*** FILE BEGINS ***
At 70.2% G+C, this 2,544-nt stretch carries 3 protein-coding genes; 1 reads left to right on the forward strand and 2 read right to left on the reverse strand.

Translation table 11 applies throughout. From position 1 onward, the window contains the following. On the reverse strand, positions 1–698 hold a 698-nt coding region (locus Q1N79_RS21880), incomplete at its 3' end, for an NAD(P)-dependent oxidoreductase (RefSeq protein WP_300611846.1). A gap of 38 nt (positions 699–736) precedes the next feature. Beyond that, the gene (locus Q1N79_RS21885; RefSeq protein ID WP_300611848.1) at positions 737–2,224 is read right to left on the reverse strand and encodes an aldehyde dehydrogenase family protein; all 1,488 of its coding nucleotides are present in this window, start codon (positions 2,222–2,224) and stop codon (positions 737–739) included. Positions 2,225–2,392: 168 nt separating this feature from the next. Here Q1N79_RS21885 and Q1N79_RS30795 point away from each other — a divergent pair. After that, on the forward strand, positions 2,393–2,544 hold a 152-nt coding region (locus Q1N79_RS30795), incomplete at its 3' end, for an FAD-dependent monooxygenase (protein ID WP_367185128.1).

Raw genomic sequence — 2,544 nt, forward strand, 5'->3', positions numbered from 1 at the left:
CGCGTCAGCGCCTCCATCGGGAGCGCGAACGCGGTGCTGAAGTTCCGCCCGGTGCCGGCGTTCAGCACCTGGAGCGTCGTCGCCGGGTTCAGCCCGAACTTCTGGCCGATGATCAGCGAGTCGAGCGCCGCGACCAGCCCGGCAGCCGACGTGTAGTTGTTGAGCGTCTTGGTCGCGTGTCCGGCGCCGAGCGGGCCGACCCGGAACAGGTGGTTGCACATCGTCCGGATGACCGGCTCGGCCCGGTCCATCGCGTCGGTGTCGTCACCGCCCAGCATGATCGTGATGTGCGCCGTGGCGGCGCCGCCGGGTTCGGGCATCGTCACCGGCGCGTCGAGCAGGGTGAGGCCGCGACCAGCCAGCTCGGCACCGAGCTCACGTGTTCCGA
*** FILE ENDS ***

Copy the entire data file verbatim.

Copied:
At 70.2% G+C, this 2,544-nt stretch carries 3 protein-coding genes; 1 reads left to right on the forward strand and 2 read right to left on the reverse strand.

Translation table 11 applies throughout. From position 1 onward, the window contains the following. On the reverse strand, positions 1–698 hold a 698-nt coding region (locus Q1N79_RS21880), incomplete at its 3' end, for an NAD(P)-dependent oxidoreductase (RefSeq protein WP_300611846.1). A gap of 38 nt (positions 699–736) precedes the next feature. Beyond that, the gene (locus Q1N79_RS21885; RefSeq protein ID WP_300611848.1) at positions 737–2,224 is read right to left on the reverse strand and encodes an aldehyde dehydrogenase family protein; all 1,488 of its coding nucleotides are present in this window, start codon (positions 2,222–2,224) and stop codon (positions 737–739) included. Positions 2,225–2,392: 168 nt separating this feature from the next. Here Q1N79_RS21885 and Q1N79_RS30795 point away from each other — a divergent pair. After that, on the forward strand, positions 2,393–2,544 hold a 152-nt coding region (locus Q1N79_RS30795), incomplete at its 3' end, for an FAD-dependent monooxygenase (protein ID WP_367185128.1).

Raw genomic sequence — 2,544 nt, forward strand, 5'->3', positions numbered from 1 at the left:
CGCGTCAGCGCCTCCATCGGGAGCGCGAACGCGGTGCTGAAGTTCCGCCCGGTGCCGGCGTTCAGCACCTGGAGCGTCGTCGCCGGGTTCAGCCCGAACTTCTGGCCGATGATCAGCGAGTCGAGCGCCGCGACCAGCCCGGCAGCCGACGTGTAGTTGTTGAGCGTCTTGGTCGCGTGTCCGGCGCCGAGCGGGCCGACCCGGAACAGGTGGTTGCACATCGTCCGGATGACCGGCTCGGCCCGGTCCATCGCGTCGGTGTCGTCACCGCCCAGCATGATCGTGATGTGCGCCGTGGCGGCGCCGCCGGGTTCGGGCATCGTCACCGGCGCGTCGAGCAGGGTGAGGCCGCGACCAGCCAGCTCGGCACCGAGCTCACGTGTTCCGA